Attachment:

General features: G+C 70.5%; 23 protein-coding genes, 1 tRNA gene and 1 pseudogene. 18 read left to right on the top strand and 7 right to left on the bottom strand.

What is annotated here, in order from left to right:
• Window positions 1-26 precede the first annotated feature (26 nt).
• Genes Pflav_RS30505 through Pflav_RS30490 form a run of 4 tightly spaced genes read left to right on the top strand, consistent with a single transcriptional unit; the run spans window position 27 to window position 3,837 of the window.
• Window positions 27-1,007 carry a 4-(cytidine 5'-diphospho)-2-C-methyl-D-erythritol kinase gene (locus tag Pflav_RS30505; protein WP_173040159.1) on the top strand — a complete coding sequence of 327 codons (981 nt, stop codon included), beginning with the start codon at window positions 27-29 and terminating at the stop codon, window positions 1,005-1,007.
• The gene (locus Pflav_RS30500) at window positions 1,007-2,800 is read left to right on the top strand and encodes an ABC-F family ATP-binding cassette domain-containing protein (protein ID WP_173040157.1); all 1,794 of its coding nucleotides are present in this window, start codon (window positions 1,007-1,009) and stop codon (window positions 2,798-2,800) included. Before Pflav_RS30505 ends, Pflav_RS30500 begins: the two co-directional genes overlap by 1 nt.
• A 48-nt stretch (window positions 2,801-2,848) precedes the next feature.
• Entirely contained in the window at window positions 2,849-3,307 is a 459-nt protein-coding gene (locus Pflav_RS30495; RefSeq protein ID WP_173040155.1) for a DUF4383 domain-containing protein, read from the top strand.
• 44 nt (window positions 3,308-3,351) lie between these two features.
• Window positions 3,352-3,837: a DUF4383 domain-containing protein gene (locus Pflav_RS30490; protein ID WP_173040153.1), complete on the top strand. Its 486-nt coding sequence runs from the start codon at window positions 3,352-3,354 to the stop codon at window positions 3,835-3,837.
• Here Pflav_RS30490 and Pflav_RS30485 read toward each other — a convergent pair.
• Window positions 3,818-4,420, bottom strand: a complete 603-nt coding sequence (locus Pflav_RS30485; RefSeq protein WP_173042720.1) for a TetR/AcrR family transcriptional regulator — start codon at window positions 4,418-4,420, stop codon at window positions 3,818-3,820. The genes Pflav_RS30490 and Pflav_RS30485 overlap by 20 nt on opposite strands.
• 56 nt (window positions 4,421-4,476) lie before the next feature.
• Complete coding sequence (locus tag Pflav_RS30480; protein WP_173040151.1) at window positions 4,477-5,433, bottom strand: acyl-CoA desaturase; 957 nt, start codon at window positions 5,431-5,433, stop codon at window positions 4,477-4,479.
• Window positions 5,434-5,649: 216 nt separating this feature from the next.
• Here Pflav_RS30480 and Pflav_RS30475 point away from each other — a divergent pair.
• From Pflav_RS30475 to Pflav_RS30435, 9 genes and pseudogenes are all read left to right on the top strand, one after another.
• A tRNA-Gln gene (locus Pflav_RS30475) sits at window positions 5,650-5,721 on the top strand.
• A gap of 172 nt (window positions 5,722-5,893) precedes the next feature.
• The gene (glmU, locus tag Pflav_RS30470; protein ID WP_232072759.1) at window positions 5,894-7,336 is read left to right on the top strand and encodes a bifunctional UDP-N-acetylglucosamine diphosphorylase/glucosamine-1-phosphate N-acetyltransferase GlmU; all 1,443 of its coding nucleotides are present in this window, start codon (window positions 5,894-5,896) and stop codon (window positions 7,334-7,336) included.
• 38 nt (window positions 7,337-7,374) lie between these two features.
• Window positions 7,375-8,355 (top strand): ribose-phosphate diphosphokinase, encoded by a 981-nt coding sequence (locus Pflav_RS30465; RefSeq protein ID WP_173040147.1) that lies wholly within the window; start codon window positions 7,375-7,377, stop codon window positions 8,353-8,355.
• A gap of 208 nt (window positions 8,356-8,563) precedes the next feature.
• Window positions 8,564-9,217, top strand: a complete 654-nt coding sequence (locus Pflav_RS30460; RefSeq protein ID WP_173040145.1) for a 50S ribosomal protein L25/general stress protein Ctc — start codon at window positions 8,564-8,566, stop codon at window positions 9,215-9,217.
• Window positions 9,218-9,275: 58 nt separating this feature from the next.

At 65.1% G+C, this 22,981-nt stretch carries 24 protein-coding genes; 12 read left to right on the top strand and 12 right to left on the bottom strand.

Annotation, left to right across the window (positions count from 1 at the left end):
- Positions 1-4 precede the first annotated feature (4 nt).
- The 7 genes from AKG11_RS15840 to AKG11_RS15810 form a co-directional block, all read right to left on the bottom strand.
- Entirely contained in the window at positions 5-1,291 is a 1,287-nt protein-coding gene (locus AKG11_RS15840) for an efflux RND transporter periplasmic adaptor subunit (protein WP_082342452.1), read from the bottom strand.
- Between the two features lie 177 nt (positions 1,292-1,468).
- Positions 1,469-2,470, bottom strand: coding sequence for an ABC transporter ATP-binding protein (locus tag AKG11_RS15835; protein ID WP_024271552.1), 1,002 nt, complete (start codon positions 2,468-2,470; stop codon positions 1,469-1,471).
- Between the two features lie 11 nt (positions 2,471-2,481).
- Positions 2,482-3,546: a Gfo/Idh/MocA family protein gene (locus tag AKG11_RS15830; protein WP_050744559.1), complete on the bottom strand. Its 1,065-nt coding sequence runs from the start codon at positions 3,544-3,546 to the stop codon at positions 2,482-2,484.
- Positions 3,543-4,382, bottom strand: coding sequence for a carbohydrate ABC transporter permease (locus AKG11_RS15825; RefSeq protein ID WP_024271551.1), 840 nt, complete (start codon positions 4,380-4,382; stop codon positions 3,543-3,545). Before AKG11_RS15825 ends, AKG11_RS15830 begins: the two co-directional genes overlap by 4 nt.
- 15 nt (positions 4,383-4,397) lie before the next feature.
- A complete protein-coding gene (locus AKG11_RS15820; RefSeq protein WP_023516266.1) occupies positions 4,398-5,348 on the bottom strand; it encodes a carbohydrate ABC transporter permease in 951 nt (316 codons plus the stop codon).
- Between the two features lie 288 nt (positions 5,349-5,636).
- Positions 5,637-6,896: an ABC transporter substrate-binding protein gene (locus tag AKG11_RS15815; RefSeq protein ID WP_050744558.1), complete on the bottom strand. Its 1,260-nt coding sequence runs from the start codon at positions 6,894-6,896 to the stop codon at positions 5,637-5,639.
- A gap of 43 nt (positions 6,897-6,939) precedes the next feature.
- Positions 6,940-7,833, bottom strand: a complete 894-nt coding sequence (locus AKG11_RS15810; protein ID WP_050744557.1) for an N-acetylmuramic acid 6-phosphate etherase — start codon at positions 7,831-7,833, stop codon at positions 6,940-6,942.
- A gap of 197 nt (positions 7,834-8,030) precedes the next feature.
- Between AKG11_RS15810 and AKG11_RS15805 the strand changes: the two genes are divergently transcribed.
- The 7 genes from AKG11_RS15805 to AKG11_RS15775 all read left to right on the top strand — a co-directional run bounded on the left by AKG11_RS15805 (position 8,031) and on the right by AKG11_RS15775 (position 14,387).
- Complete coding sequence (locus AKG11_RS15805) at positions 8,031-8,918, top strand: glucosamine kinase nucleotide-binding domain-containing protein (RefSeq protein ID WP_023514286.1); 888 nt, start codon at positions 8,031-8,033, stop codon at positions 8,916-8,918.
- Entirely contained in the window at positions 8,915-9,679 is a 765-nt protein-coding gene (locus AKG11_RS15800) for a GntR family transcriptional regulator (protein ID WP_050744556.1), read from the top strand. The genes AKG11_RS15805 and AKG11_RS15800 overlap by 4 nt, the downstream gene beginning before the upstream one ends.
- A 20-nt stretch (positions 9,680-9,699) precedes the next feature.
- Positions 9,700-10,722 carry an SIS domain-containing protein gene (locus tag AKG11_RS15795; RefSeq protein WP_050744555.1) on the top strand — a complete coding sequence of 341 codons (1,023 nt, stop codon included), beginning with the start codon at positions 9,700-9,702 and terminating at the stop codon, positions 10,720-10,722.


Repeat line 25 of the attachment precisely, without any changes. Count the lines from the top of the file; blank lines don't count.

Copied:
• Window positions 9,218-9,275: 58 nt separating this feature from the next.